A private subscription is a convenient method to raise share capital. How to carry it out in practice?
The share capital of a Polish joint-stock company may be increased by issuing new shares or by increasing the nominal value of existing shares. When new shares are created, they must be taken up for the capital increase to take effect. The Commercial Companies Code provides for three ways to take up shares in the increased share capital of a joint-stock company:
- Open subscription, consisting of a subscription announcement addressed to persons who do not have pre-emptive rights to the company’s shares
- Closed subscription, consisting of offering shares to shareholders who have pre-emptive rights
- Private subscription, involving offering shares to a specific addressee.
The private subscription seems to be the least regulated. Below, we take a closer look at some practical aspects of a capital increase using private subscription.
To increase the share capital of a joint-stock company by amending its articles of association, a resolution of the general meeting is required, which is the first step necessary to carry out the entire process. In the resolution, the general meeting also specifies the group of persons to whom the shares will be offered. The selection of offerees is the company’s business decision. They may be new investors whose access to the company will change the shareholder structure. And there are no obstacles to offering the shares to selected existing shareholders.
However, it is essential for the resolution to exclude the pre-emptive rights of current shareholders. Otherwise, in accordance with the applicable provisions, the company’s existing shareholders will be entitled to subscribe for the new shares in proportion to the number of shares they hold, and the private subscription will not be possible.
According to the literal wording of the provisions, a private subscription consists of the company’s submission of an offer to subscribe for shares to a designated addressee, who accepts the offer in writing. That is where the statutory regulation ends, which leaves open the formal side of the offering process. Indeed, it is not clear whether the company’s offer should also be made in writing, nor whether the offer and acceptance can (or should) be made in two documents or in one.
The law explicitly provides that the statement of acceptance of the offer to take up shares should be in written form. Therefore, it can be concluded from the general rules of civil law that the subscription for shares takes place precisely when the offeror accepts the offer to take up the shares, but this still does not clarify the formal aspect of the process.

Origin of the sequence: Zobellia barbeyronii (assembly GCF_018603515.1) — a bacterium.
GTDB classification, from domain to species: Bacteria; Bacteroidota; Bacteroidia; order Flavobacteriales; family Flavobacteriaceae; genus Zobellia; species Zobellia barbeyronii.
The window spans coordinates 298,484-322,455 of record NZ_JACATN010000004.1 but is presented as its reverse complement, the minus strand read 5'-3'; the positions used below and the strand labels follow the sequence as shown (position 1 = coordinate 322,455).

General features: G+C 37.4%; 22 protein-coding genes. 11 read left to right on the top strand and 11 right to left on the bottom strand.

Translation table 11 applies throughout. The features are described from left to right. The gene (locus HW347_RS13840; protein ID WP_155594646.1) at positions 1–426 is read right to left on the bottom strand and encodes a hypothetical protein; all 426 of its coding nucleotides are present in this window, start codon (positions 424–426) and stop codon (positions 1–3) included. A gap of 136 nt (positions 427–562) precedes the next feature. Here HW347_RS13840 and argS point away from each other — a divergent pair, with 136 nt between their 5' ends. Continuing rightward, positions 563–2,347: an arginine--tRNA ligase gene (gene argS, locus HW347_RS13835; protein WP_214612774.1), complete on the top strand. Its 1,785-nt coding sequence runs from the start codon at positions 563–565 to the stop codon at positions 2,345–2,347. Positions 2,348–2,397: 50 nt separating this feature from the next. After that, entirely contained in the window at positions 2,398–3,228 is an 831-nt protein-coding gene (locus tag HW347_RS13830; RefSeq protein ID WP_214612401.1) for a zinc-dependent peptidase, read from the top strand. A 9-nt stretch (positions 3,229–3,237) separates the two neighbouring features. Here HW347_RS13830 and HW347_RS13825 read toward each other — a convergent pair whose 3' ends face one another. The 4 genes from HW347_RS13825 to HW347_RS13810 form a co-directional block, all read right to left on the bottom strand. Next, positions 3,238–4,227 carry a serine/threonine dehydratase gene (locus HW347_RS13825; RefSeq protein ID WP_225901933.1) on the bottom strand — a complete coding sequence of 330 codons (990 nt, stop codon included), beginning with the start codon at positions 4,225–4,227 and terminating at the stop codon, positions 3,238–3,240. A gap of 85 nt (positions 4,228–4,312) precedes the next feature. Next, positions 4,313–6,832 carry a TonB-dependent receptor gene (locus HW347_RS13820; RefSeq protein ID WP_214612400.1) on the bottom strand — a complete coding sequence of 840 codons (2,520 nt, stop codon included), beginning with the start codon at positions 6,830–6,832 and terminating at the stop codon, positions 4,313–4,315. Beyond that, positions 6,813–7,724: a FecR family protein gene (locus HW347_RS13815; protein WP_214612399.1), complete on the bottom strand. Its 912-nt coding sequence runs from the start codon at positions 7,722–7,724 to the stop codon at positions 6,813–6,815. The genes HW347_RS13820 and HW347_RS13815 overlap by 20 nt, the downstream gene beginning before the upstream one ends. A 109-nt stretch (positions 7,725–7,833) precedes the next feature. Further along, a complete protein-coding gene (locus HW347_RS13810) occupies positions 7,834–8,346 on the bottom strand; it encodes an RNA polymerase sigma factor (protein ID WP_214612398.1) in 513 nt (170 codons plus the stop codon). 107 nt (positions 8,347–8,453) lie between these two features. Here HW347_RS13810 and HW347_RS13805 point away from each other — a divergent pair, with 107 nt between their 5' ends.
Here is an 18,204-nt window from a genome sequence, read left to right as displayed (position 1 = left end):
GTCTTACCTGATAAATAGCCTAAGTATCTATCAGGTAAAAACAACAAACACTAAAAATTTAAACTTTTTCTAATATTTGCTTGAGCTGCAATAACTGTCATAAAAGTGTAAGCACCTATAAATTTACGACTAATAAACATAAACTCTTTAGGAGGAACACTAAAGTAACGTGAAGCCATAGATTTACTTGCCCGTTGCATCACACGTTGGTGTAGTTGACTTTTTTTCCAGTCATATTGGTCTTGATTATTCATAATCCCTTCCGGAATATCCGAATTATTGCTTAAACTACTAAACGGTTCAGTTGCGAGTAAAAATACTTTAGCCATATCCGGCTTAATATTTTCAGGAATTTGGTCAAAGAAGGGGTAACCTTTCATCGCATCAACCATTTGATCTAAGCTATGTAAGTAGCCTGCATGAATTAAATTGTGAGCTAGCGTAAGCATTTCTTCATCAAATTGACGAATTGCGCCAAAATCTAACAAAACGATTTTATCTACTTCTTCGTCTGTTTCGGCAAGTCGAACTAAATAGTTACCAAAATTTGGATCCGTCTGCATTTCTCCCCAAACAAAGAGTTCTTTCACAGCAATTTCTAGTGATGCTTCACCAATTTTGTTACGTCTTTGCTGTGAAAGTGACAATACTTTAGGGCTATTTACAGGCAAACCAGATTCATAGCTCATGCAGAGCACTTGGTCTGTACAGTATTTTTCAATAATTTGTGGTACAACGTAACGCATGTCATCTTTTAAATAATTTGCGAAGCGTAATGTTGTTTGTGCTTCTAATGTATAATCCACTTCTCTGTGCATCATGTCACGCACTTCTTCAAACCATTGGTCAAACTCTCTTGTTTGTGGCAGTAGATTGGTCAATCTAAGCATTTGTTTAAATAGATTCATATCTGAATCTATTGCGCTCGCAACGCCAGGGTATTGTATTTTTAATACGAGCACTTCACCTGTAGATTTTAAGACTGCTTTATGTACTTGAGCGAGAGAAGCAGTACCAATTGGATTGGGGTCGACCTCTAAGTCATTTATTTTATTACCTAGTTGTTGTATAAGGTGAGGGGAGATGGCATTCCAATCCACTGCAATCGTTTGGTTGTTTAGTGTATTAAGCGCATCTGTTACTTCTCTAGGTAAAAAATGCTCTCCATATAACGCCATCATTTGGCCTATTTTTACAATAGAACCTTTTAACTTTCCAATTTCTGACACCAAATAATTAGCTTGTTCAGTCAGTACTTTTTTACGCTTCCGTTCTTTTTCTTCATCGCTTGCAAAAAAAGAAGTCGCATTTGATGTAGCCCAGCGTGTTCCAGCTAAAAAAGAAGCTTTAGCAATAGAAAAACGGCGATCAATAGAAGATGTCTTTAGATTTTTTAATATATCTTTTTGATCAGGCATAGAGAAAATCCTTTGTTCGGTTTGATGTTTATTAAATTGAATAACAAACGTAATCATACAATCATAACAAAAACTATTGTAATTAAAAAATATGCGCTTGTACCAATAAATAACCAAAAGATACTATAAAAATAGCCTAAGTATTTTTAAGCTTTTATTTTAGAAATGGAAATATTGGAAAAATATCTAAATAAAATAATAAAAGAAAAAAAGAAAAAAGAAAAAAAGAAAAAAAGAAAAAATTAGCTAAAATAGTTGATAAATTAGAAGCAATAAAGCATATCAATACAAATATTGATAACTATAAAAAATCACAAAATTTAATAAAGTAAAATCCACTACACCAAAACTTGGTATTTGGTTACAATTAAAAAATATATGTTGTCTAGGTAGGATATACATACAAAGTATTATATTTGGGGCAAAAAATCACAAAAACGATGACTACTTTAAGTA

In practice, the offer can be included in the resolution on the increase itself, provided that the resolution specifies all the essential elements of the offer, including the issue price of the new shares.
Also, the general meeting may authorise the management board or supervisory board to determine the issue price at a later date. But in that situation, the resolution will not contain a key element of the share subscription offer, and the company will have to make a separate offer to the offeree with an indication of the price.
These doubts are partially resolved by the provision regulating the formal requirements for filing a share capital increase with the registry court, according to which the application must be accompanied by, among other things, the agreement to acquire shares if the acquisition was made by private subscription. As a result, a formal requirement for conducting a private subscription is the company’s conclusion with the subscriber of a share subscription agreement, in writing, as it will be annexed to the application to the National Court Register. The deadline for the company to conclude a share subscription agreement must be specified in the resolution on the share capital increase.
In practice, a private subscription usually leads to a share subscription agreement whereby the company makes an offer of shares to the investor and the investor accepts the offer, and as a result of an exchange of declarations of will, the parties enter into a share subscription agreement. Therefore, in a private subscription, the company does not issue an announcement on subscription, and investors do not separately subscribe for shares.
As can be seen from the above, a private subscription is a simplified procedure for taking up shares and subsidising the company, directed to certain entities known to the company. In practice, the issuance of shares through private subscription may boil down to two key elements: the resolution to increase the share capital, constituting an offer to subscribe for shares, and a share subscription agreement concluded between offeror and offeree covering the submission and acceptance of the offer to subscribe for the shares.
It is also worth remembering that a private issue of shares of a non-public company to more than 149 persons may fall under the provisions on public offerings and thus require preparation and publication of an information memorandum or prospectus.
Danuta Pajewska, attorney-at-law, Katarzyna Jaroszyńska, attorney-at-law, Capital Markets & Financial Institutions practice, Wardyński & Partners